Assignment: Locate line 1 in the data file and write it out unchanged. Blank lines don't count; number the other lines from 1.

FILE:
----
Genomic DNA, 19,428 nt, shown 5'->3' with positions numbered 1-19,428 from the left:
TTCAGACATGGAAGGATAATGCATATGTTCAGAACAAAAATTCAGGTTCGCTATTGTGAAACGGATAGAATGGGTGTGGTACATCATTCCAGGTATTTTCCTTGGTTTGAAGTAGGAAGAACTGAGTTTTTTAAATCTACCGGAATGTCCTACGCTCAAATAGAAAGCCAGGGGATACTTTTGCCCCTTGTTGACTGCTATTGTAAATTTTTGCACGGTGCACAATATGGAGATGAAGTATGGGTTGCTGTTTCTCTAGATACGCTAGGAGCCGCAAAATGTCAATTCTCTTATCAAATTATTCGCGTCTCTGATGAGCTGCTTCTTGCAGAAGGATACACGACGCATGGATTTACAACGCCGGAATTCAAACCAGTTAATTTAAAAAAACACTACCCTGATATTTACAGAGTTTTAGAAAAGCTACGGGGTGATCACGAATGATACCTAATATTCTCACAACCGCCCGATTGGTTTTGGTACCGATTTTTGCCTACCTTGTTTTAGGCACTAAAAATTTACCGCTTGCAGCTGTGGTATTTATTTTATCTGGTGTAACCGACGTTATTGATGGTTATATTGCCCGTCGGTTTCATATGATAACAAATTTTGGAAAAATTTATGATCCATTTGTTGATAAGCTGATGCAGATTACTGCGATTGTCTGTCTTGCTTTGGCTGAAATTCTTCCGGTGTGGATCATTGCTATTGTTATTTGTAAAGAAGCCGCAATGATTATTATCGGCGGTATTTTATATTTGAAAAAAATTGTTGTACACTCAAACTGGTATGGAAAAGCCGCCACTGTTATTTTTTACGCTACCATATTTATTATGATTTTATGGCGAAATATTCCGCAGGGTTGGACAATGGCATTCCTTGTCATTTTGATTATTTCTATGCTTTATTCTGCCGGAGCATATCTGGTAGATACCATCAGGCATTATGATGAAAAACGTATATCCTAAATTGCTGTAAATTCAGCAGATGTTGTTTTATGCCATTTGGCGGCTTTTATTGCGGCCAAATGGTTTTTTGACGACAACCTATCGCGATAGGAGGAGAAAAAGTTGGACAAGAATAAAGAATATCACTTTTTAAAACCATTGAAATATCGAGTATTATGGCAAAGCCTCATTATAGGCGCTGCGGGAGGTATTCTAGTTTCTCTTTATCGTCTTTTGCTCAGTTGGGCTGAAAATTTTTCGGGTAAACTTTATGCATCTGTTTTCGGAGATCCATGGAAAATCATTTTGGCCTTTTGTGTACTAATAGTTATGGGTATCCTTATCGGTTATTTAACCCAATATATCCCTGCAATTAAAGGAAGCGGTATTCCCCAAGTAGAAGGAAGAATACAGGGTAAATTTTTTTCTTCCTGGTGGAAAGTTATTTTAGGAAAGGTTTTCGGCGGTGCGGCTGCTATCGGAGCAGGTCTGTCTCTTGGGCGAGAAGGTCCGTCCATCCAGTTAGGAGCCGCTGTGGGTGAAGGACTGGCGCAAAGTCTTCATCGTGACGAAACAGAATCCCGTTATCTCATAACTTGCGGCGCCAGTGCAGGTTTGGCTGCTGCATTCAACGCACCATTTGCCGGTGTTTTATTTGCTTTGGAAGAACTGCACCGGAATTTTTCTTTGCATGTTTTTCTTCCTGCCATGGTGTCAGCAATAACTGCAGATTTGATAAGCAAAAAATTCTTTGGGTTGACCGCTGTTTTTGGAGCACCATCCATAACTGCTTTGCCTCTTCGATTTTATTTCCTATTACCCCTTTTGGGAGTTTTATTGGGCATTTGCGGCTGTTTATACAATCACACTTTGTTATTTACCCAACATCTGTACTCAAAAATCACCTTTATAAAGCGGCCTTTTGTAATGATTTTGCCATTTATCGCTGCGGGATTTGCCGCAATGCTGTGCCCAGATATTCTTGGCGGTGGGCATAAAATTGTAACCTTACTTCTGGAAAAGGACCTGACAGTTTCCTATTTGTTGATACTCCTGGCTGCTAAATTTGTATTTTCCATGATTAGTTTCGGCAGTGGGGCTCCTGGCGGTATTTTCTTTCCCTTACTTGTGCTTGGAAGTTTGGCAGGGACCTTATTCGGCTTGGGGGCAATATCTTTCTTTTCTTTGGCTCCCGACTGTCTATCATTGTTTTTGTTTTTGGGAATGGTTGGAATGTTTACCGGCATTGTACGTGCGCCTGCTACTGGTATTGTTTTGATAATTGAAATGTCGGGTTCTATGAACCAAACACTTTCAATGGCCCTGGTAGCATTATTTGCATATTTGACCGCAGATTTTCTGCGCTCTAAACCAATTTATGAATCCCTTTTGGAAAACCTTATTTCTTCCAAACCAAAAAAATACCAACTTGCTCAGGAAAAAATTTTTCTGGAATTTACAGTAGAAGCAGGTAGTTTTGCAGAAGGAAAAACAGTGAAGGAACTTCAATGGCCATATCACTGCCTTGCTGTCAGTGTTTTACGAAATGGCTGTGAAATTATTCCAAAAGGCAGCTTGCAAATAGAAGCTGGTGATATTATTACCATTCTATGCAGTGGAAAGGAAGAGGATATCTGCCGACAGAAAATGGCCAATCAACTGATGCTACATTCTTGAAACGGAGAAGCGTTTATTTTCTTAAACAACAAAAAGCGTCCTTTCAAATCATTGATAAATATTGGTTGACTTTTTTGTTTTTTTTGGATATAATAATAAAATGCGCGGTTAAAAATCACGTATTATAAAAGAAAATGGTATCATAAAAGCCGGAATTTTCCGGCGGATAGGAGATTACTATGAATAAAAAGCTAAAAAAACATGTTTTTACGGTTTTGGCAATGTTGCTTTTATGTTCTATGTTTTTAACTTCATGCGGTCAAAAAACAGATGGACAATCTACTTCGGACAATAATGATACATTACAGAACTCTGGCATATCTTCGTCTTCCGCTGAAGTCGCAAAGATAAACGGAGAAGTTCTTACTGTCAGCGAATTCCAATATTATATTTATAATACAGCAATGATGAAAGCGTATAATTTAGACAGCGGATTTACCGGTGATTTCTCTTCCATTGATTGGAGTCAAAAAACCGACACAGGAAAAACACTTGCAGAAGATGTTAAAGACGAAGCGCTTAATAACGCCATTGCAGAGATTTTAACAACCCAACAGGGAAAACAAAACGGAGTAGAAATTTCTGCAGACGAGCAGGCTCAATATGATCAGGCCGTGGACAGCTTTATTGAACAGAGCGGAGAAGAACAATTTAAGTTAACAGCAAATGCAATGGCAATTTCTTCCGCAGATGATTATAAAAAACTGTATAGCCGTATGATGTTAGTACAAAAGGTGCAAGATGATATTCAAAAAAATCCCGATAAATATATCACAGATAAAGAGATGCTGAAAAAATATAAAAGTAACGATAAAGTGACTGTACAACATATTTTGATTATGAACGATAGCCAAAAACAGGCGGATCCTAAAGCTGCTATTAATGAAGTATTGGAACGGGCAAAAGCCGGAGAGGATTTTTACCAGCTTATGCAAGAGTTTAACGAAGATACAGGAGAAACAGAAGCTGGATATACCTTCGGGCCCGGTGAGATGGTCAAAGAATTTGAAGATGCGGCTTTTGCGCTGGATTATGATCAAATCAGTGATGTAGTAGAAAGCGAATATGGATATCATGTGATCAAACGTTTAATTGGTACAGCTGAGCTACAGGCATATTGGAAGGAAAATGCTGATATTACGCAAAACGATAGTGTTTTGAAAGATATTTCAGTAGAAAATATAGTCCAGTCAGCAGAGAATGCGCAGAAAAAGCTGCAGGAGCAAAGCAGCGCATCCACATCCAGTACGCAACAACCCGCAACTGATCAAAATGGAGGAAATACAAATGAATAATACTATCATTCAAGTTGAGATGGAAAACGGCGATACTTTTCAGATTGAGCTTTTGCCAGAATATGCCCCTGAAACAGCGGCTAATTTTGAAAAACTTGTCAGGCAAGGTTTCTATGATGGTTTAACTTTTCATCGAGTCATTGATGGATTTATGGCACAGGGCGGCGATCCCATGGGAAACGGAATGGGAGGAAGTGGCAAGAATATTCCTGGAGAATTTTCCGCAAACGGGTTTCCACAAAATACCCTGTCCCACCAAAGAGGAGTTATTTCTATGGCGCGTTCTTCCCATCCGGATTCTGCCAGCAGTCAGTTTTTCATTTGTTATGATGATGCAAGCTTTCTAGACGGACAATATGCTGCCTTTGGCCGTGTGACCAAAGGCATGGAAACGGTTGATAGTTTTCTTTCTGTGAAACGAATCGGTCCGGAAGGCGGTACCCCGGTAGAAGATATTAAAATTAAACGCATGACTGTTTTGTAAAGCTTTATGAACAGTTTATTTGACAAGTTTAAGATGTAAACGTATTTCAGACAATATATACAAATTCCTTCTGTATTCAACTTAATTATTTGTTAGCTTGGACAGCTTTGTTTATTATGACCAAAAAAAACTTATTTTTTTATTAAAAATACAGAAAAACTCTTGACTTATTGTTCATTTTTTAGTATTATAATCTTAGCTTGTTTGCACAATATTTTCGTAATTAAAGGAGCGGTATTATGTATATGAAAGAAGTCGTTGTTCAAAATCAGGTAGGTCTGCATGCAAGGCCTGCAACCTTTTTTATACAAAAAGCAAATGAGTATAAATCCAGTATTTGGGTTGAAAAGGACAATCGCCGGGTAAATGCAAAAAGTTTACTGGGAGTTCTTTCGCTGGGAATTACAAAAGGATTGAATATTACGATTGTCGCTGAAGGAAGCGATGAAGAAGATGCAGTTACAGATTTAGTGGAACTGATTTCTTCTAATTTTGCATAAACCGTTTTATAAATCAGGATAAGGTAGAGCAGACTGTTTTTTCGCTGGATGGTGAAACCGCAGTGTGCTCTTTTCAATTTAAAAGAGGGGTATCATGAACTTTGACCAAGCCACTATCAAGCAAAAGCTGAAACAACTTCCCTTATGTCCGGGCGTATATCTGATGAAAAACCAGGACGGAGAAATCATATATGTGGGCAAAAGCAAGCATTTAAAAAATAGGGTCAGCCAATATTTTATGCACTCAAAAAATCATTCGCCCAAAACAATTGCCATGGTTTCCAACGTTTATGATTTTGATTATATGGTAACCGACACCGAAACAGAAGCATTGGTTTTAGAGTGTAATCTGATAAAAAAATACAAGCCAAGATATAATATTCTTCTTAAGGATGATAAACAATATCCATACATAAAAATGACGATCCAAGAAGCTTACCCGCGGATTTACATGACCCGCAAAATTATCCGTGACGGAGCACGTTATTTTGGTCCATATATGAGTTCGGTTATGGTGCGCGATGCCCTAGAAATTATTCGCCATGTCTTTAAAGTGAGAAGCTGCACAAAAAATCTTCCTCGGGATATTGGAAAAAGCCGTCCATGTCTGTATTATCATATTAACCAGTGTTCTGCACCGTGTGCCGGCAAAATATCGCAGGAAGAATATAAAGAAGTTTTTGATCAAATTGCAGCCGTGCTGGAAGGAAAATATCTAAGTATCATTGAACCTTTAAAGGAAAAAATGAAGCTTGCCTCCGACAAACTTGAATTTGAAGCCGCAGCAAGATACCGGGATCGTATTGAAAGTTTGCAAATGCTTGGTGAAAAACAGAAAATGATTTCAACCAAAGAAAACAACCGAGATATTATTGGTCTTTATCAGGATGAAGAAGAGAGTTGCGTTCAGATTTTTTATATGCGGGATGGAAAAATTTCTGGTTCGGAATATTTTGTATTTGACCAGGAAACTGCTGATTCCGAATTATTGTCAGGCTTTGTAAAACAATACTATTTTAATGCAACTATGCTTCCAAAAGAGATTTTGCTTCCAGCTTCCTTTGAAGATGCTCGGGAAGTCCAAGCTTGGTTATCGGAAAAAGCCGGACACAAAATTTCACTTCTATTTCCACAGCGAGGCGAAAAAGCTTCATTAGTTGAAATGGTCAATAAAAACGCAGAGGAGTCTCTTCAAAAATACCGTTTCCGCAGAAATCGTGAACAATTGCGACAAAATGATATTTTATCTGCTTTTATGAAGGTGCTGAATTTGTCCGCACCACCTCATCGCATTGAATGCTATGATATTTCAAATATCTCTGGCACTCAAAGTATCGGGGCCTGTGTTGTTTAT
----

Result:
Genomic DNA, 19,428 nt, shown 5'->3' with positions numbered 1-19,428 from the left: